Be advised at your own risk

Brad WhiteI started studying at LCCC in 2014, and I want to throw my story in with all the other students who were lost in the tornado of campus life.

Though it has gotten a lot better, during my first few semesters here I had no sense of direction on this campus. The Advising Center at that time was going through a lot of staffing changes, and these affected me directly. I can’t say how many advisors I sat with during that time, but before my current advisor, I don’t think I met with the same one twice.

One of the biggest choices I’ve made in my life happened in the office of a temporary advisor I had never met before and never saw again.

I studied for two semesters as a biology major, but I couldn’t see a future in it. I have a passion for cartoons and animation, and I wanted to try my hand at it before I locked myself in a lab with a bunch of dead animals. After I finished my second semester, my GPA bearing the scars of lost interest, I set up an appointment in the advising office to discuss registration for the next semester and a possible change in major.

I was told that my advisor was no longer an advisor and that I had to speak with someone else, so I did. I met with an advisor that was open, and as I said before, I had never met her, and I haven’t seen her since. She had no experience with me, no idea who I was, and we were discussing a tremendous life choice. In hindsight, I recognize this is mostly, if not all, my fault. I should have taken the time to do more research before declaring a new major and registering.

Because of my interest in animating digitally rather than by hand, and the program I had the most interest in was Adobe Flash (now called Animate), this advisor told me that my best bet would be the multimedia program. She reasoned that since the multimedia program focused on Adobe products, I would learn how to use the programs and have enough experience to start using Animate.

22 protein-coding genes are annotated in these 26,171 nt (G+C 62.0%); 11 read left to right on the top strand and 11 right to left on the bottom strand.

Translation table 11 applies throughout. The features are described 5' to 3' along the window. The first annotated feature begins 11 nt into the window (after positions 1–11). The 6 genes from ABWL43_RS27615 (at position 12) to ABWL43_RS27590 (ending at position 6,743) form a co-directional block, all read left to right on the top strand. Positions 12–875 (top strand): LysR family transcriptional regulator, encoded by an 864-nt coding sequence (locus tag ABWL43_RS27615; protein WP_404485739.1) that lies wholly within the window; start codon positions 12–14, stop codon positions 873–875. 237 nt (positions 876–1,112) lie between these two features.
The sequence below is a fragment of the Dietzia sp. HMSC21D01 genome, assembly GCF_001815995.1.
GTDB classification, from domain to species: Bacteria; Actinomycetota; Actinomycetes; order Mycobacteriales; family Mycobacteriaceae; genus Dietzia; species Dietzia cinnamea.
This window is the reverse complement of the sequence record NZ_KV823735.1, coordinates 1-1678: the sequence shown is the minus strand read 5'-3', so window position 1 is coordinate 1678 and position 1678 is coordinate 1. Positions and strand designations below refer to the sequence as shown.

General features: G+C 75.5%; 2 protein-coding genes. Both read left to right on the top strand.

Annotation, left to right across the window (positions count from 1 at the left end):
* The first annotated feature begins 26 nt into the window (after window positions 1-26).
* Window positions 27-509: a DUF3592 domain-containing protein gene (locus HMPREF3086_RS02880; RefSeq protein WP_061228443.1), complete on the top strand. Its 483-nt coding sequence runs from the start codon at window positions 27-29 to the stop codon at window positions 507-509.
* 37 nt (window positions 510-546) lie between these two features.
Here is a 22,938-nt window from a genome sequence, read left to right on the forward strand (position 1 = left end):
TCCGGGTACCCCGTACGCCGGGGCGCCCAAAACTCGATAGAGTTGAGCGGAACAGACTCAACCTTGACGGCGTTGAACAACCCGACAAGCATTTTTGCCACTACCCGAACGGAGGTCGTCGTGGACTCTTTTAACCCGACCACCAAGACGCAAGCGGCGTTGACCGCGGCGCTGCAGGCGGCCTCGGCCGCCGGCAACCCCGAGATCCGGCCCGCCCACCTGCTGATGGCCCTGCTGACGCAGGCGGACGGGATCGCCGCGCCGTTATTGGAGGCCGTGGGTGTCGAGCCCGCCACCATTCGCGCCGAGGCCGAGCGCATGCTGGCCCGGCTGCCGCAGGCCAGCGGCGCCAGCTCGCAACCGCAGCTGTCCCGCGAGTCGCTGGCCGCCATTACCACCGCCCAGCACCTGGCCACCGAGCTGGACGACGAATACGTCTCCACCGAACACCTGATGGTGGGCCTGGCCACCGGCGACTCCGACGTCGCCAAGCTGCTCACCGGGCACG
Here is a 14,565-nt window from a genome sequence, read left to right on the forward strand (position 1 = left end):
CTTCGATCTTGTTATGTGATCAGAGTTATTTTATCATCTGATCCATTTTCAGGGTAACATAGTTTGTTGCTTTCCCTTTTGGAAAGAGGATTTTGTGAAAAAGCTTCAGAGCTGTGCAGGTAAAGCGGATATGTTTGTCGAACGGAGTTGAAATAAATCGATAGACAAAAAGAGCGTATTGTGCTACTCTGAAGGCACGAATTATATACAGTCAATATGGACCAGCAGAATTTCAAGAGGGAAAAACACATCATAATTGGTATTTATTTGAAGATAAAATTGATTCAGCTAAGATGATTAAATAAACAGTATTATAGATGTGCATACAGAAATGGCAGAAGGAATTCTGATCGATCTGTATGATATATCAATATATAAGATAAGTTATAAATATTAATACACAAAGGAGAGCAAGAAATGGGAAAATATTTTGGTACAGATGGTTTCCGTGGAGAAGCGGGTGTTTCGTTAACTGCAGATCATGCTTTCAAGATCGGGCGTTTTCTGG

She wasn’t necessarily wrong. I later learned that J. O’Brien, a former mass media and multimedia instructor, used to teach a course on Adobe Flash and that the coursework involved creating animations. I have also found that the program is a little easier to learn with my knowledge of other Adobe programs.

But learning an animation program is far different from actually learning how to animate, and a multimedia program hits few to none of the prerequisites larger art universities require for their 4-year animation programs. Had I known that then, I would have opted for a general art major. But with all this confusion and the lack of information I was receiving, I decided to take that advisor’s advice and do a multimedia program.

Based on the advisor’s description and what I could read about it, I expected the multimedia program to be focused on design. What I got was a few credits focusing on design – and a lot more of them focused on journalism?

What does journalism, or perhaps just ranting on an editorial page in my current case, have to do with animation? As far as I can see, again in perfect hindsight, nothing.

My first two semesters as a multimedia major gave me hope. I was even given the opportunity to create an animation for a class project on designing web advertisements, and I think it turned out pretty good given my lack of experience. Aside from that one project however, I was designing pamphlets and newspaper pages and interfaces for websites, all great skills to have and things I certainly enjoy doing, but they’re not animation.

I decided to take a drawing class here in my final semester, mostly just for fun, and I met someone interested in animation, just like me. What he wants is almost exactly what I want, but he hasn’t wasted 2 years and thousands of dollars in the wrong major just trying to obtain it.

I am not one to blame other people for my issues. I don’t blame that advisor, and I accept that what I’m dealing with is my fault for my lack of research. I can’t help but feel that I have been dealt a bad hand though.

I’ve had the same advisor for some time now, the first one I’ve met with more than once. He has helped me figure a lot out, and now I find myself at a kind of fork. I’m weeks away from receiving my associate’s degree in multimedia, and then I have a choice. Do I continue with everything I’ve built in the multimedia world or do I move on and basically start at the beginning with animation at an art school?

I also hate big choices, and that’s probably why I followed the advisor’s advice so quickly.

Multimedia is fun. I can say I’ve developed a passion for it. I’ve also always kind of wanted to be a teacher, so maybe there’s possibility in combining the two. I don’t want to throw it away, but I don’t want to give up on animation either. It’s such a tough decision I almost feel just like leaving it up to a coin toss and forgetting about it.

Whatever I choose and whatever happens, I’ll just have to go with the flow. That’s how I got here, after all. Just wish me luck.

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